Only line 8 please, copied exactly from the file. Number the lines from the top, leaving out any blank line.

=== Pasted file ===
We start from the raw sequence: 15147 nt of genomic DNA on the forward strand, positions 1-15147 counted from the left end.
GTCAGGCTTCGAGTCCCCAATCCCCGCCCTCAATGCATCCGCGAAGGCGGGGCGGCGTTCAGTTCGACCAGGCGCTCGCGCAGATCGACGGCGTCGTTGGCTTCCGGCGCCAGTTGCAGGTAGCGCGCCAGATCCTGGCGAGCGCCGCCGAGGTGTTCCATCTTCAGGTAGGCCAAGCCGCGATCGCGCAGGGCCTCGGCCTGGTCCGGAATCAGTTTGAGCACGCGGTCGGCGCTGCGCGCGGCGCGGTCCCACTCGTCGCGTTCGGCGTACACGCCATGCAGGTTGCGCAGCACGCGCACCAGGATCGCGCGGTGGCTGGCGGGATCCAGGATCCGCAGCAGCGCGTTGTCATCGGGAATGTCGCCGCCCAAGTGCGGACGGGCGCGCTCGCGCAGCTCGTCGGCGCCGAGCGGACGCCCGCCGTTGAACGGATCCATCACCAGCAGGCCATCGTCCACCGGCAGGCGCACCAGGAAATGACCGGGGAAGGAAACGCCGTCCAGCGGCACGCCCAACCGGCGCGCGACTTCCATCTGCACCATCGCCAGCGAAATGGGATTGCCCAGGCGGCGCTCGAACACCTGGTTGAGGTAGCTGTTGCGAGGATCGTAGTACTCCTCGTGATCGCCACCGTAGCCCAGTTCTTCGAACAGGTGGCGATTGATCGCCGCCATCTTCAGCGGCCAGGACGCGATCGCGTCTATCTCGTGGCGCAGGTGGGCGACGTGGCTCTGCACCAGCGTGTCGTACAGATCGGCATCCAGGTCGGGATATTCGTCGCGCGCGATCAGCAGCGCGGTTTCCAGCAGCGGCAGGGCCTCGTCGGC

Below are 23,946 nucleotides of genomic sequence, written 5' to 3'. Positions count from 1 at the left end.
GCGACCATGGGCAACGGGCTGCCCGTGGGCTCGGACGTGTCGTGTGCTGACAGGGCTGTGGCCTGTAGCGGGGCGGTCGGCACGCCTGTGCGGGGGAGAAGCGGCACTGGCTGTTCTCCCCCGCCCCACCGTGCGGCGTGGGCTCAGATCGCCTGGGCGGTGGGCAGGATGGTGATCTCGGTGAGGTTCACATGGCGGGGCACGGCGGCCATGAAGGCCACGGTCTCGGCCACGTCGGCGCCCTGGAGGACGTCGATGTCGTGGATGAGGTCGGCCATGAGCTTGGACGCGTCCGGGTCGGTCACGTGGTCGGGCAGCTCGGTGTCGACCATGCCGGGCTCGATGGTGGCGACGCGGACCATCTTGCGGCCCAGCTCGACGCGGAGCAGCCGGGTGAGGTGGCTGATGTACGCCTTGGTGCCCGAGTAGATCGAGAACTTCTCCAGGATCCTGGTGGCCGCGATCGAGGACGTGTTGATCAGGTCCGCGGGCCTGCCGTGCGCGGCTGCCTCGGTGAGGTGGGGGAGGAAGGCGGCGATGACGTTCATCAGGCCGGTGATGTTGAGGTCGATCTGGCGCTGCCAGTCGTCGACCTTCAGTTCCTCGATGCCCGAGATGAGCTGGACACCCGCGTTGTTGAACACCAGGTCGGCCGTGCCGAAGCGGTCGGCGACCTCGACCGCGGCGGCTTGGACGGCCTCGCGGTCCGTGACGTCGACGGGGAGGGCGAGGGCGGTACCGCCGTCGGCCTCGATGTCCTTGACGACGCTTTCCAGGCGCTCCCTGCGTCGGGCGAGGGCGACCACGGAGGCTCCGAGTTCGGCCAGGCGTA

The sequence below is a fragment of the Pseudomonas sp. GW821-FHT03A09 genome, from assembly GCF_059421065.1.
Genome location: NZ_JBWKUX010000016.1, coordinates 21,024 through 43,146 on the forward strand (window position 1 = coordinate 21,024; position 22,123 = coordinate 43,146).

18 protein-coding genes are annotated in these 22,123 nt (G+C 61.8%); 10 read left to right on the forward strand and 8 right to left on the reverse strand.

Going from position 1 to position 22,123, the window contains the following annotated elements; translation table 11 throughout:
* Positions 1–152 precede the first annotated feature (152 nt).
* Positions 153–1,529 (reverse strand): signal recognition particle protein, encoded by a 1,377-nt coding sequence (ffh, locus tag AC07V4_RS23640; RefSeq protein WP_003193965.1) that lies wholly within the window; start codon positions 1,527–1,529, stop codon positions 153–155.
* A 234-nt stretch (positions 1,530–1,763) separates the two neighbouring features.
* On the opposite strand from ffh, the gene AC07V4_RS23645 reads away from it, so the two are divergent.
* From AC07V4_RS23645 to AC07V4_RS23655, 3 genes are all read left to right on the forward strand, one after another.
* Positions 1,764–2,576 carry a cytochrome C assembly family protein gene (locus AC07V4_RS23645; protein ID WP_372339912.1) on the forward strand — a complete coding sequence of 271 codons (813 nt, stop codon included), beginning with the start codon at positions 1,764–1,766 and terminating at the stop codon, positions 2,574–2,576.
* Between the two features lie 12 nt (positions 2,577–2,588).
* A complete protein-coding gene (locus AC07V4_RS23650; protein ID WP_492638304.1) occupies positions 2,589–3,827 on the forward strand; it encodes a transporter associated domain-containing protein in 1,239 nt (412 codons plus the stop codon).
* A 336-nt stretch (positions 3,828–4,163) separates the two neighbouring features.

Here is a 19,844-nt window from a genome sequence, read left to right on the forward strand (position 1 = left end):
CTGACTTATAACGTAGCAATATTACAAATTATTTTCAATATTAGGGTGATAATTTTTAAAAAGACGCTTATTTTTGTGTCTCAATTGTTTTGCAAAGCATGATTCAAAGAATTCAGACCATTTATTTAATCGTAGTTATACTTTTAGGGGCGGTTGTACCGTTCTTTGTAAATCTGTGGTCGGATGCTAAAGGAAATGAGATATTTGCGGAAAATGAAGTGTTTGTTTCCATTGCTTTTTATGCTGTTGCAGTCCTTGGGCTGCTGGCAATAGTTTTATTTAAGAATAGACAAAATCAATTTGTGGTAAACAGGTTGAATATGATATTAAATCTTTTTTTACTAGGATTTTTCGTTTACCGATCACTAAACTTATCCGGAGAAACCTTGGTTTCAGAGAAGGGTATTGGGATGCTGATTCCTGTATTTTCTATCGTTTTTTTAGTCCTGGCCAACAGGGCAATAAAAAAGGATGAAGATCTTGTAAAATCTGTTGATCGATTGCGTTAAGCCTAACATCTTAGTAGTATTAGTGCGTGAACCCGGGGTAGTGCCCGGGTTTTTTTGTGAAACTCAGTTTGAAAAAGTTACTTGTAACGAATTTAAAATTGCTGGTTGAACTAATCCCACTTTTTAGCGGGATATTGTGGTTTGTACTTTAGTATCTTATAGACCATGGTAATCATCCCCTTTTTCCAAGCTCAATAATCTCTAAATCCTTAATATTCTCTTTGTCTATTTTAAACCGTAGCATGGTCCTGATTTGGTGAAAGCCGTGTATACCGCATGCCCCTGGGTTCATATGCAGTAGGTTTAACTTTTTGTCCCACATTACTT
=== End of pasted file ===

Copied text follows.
Going from position 1 to position 22,123, the window contains the following annotated elements; translation table 11 throughout: